The part devoted to New Physics is focused on the calculation and implementation in Monte Carlo event generators of the NLO QCD corrections to the production of top-antitop pairs and single top in presence of new resonant states, such as Z' and W' bosons, that can originate from Grand Unification scenarios for the Physics beyond the SM. We calculated the corresponding matrix elements and we implemented the corrections in the NLO Monte Carlo program POWHEG, in a model-independent way. We outlined a strategy to discriminate between different models of New Physics and we applied it to a class of models called G221. The release of the program, that will be public soon, goes exactly in the direction of the objectives of the project: to provide tools for a precise and reliable analysis of new physics effects in the run II of the LHC.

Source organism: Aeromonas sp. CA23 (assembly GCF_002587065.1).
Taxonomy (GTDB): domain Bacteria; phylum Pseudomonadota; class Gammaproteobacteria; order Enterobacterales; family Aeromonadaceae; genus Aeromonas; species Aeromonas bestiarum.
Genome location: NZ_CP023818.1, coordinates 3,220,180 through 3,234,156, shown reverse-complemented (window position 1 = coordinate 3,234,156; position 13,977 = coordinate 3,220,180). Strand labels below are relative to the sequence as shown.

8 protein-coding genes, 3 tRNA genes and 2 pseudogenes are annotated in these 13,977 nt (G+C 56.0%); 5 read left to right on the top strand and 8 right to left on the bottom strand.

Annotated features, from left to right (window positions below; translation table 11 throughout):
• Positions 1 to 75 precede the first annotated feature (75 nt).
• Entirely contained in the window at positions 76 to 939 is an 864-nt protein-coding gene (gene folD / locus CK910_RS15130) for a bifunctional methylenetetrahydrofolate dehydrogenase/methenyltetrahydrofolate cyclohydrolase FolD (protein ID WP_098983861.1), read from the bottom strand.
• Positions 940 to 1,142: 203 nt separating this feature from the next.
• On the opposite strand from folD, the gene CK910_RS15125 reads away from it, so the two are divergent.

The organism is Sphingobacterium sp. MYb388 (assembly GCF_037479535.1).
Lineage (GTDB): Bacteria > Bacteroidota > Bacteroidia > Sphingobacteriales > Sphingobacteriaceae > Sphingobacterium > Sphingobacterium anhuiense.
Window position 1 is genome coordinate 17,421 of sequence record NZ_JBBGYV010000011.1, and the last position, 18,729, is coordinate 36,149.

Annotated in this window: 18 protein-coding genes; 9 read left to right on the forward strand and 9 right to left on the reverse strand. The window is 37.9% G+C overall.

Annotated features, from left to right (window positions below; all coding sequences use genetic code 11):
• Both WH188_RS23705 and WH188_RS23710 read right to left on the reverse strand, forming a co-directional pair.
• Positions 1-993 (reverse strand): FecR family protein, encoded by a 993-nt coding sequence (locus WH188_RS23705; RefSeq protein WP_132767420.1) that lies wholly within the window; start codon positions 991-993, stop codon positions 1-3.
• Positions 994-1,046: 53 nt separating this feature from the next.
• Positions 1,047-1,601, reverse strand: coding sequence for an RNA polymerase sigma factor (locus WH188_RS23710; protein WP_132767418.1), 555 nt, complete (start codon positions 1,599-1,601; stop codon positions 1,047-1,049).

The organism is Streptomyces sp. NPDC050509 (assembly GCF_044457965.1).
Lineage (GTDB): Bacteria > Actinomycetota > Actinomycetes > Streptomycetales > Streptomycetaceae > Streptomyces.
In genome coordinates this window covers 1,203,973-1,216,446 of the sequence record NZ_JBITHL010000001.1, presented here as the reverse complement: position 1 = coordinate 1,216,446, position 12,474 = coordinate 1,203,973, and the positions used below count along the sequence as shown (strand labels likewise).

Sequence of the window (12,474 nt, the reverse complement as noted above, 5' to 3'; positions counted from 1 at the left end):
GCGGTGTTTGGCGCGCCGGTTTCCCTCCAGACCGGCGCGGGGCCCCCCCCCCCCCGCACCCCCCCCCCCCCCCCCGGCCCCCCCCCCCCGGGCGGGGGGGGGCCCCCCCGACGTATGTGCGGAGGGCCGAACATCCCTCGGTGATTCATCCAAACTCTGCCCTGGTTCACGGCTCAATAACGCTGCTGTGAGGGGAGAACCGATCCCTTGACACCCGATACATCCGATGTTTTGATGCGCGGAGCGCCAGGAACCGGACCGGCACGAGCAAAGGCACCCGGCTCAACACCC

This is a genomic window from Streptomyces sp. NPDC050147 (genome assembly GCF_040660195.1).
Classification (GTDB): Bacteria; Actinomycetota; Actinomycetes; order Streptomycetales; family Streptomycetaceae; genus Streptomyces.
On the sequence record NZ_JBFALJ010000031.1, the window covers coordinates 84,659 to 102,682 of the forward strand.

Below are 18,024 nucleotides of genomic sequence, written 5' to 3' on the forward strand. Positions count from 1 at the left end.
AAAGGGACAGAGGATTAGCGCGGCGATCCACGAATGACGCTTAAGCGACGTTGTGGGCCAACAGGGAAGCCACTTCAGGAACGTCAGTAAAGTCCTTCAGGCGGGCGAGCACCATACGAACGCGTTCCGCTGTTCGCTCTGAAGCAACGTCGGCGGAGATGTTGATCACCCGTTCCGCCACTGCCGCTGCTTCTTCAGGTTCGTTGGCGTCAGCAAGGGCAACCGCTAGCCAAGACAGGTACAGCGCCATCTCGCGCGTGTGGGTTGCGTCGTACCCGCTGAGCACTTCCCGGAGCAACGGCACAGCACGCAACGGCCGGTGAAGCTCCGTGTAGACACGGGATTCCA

To conclude, TOPPhysics was conceived to provide precise theoretical predictions in the sector of heavy quarks, as demanded by the experimental analysis at the LHC. Many objectives were achieved during the two years of fellowship. In particular: many two-loop matrix elements were calculated, both for the production and the decay of top quarks, addressing and solving technical difficulties that, nevertheless, delayed the completion of the calculation; the infrared counter-terms were identified in the context of the Qt subtraction formalism and their calculation at the NNLO is at an advanced stage; finally, a model independent NLO analysis of new physics effects in top-antitop and single top production was performed and a Monte Carlo program that can be used by the experimental collaborations in the search of new physics at the LHC was released. The parts of the project that have to be completed will be the object of a devoted study in the next months.